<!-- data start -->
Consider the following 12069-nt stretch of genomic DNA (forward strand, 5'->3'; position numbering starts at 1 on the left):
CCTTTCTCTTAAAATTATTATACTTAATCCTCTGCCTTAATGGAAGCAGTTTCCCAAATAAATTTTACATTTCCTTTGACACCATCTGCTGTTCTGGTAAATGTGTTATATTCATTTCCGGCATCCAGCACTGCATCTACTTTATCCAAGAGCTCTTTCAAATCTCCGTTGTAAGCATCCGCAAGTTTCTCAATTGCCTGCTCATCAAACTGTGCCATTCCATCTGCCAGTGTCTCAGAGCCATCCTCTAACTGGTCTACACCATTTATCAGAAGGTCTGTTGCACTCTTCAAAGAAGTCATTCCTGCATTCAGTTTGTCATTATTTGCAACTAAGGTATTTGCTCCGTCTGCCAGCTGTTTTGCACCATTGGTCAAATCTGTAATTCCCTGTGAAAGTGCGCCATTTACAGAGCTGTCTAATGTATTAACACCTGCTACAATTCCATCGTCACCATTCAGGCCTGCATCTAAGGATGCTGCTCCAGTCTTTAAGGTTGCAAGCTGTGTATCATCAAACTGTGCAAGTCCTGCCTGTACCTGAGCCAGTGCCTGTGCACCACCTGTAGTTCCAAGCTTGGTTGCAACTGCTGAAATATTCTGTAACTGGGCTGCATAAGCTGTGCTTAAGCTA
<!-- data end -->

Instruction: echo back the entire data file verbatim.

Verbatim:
Consider the following 12069-nt stretch of genomic DNA (forward strand, 5'->3'; position numbering starts at 1 on the left):
CCTTTCTCTTAAAATTATTATACTTAATCCTCTGCCTTAATGGAAGCAGTTTCCCAAATAAATTTTACATTTCCTTTGACACCATCTGCTGTTCTGGTAAATGTGTTATATTCATTTCCGGCATCCAGCACTGCATCTACTTTATCCAAGAGCTCTTTCAAATCTCCGTTGTAAGCATCCGCAAGTTTCTCAATTGCCTGCTCATCAAACTGTGCCATTCCATCTGCCAGTGTCTCAGAGCCATCCTCTAACTGGTCTACACCATTTATCAGAAGGTCTGTTGCACTCTTCAAAGAAGTCATTCCTGCATTCAGTTTGTCATTATTTGCAACTAAGGTATTTGCTCCGTCTGCCAGCTGTTTTGCACCATTGGTCAAATCTGTAATTCCCTGTGAAAGTGCGCCATTTACAGAGCTGTCTAATGTATTAACACCTGCTACAATTCCATCGTCACCATTCAGGCCTGCATCTAAGGATGCTGCTCCAGTCTTTAAGGTTGCAAGCTGTGTATCATCAAACTGTGCAAGTCCTGCCTGTACCTGAGCCAGTGCCTGTGCACCACCTGTAGTTCCAAGCTTGGTTGCAACTGCTGAAATATTCTGTAACTGGGCTGCATAAGCTGTGCTTAAGCTA